Large lumps of non-functional code

Large lumps of non-functional code

If had a dollar for every time I haven't had a virus, I'd be a rich man. That's a cynical way of suggesting that the ongoing virus scare isn't quite as serious as we're sometimes told. Despite more than 10 years of waiting for the big one to hit, I've never had a machine die under me, as it were.

As serious as a bad virus attack could be, most of us treat viruses as more of a nuisance than anything else. Who wasn't hit with the "Word Macro" virus? It spread like wildfire, often via "trustworthy" carriers such as software companies. The fact that something comes on a CD doesn't mean that it's free of viruses, just that they're all copied very precisely.

Just this week we've heard a story of a user who kept getting a virus on his system, only to find it infesting a developer's CD from a well-known vendor. In the bad old days quite a few of the disk duplicators in Australia were guilty of putting viruses on the disks they were duplicating, or at least not ensuring that the customer had handed over a clean original.

It's been a common view amongst a proportion of the industry that not all viruses were what they were supposed to be . . . that many so-called viruses existed only as a virus signature and nowhere in the wild. The fact that they weren't real made no difference as, once one company was supposedly checking for the virus, all the others had to follow suit.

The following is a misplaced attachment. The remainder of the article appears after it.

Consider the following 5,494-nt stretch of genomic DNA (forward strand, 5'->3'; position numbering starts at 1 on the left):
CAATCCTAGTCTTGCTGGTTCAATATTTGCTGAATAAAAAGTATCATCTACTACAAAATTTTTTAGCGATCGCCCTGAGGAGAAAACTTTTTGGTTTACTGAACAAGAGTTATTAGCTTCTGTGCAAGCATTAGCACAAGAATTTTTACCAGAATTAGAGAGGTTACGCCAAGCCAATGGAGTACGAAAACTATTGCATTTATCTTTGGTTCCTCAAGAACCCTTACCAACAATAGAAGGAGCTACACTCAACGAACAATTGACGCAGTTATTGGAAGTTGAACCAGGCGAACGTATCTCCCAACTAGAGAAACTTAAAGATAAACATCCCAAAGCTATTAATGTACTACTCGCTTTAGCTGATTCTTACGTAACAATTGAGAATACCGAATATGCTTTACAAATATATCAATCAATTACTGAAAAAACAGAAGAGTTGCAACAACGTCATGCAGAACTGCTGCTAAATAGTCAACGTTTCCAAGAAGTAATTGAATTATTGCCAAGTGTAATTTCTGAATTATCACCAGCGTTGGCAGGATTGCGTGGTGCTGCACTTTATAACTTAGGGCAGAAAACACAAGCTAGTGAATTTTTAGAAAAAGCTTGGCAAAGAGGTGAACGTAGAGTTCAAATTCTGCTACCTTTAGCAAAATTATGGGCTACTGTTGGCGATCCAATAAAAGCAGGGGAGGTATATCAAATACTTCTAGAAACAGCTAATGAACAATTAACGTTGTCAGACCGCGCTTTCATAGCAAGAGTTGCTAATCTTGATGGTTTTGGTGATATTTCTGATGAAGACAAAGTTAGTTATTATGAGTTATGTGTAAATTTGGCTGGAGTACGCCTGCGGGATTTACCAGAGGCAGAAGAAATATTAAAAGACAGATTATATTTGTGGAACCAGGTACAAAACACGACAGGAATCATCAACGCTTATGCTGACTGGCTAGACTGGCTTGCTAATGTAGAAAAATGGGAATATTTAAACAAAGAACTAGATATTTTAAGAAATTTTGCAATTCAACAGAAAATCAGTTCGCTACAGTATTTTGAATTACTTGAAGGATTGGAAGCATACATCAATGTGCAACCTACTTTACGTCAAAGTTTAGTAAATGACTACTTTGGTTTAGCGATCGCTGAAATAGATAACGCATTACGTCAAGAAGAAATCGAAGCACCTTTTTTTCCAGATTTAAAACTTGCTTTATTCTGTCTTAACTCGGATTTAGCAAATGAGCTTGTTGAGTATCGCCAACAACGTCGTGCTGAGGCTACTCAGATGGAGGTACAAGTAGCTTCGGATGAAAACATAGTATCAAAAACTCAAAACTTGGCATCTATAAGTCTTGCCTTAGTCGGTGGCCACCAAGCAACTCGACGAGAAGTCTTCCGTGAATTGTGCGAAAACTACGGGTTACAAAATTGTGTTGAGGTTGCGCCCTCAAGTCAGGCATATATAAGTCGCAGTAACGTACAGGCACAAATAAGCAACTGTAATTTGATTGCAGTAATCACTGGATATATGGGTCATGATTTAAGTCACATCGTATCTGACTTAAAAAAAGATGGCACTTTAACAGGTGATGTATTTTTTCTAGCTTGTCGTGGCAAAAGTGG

Some virus checkers were even accused of detecting the fact that they were being tested against a standard list of viruses, so they bypassed the full checking routine and gave a seemingly perfect result, very quickly.

Is that my code in your pocket?

There's an interesting fight going on at the moment between two well-known antivirus software manufacturers, Symantec and McAfee. Symantec has accused McAfee of having considerable chunks of Symantec code in McAfee products such as PC Medic 97 (from Symantec's Norton CrashGuard).

Then just a couple of weeks ago Symantec issued a statement saying "McAfee [has] admitted that Symantec code is actually present in its flagship product . . . [which] compounds McAfee's earlier admission that it had engaged in copying of the core functionality of Symantec's CrashGuard product, and had inserted it into its own PC Medic product." Symantec also said McAfee employees may have engaged in illegal destruction of evidence relevant to the ongoing dispute.

Reacting to this and to rumours it had tried to buy its way out of the problem, McAfee then came back with a $US1 billion defamation and trade libel suit, saying Symantec blatantly lied about the facts." McAfee said it never admitted that Symantec code is present in its product, but rather that its product contained non-functional code "found in the public domain".

To follow this fascinating story, and

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